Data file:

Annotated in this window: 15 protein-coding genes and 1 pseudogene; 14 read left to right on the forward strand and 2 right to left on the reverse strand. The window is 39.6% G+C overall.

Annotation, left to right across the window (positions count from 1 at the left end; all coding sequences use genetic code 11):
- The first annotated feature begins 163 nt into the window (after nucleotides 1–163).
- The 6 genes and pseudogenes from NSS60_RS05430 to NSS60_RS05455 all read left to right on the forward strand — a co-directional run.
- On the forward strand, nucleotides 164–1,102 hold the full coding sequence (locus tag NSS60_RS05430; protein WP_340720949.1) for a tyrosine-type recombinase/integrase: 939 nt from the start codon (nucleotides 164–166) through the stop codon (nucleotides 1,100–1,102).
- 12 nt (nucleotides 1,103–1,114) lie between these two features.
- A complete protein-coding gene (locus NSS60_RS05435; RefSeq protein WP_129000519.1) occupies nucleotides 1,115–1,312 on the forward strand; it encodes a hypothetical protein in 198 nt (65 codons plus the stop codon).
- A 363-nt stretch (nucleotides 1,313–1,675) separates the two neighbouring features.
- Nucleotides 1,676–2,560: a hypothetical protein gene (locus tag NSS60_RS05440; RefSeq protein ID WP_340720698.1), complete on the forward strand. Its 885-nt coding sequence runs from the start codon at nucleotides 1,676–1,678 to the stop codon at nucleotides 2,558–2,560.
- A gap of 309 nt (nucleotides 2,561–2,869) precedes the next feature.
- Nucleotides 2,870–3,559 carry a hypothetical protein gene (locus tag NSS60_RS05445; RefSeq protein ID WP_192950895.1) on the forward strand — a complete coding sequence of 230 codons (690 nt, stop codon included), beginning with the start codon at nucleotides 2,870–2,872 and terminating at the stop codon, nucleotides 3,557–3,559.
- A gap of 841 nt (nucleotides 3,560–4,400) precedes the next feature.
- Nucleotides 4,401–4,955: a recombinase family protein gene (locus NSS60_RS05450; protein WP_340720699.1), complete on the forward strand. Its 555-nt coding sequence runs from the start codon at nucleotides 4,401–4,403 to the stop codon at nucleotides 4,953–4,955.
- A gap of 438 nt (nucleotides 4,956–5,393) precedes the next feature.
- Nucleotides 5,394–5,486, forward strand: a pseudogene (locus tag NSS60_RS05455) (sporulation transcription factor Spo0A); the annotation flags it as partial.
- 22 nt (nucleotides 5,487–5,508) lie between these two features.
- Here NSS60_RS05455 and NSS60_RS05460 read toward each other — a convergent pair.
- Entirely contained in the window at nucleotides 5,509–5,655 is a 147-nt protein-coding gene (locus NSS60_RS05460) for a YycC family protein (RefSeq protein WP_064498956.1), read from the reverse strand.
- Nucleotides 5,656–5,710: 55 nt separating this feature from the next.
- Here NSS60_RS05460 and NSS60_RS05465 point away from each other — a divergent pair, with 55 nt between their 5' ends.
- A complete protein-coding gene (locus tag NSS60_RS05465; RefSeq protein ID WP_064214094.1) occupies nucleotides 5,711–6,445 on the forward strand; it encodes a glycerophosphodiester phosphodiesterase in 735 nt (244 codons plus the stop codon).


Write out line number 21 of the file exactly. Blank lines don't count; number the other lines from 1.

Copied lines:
- A complete protein-coding gene (locus tag NSS60_RS05465; RefSeq protein ID WP_064214094.1) occupies nucleotides 5,711–6,445 on the forward strand; it encodes a glycerophosphodiester phosphodiesterase in 735 nt (244 codons plus the stop codon).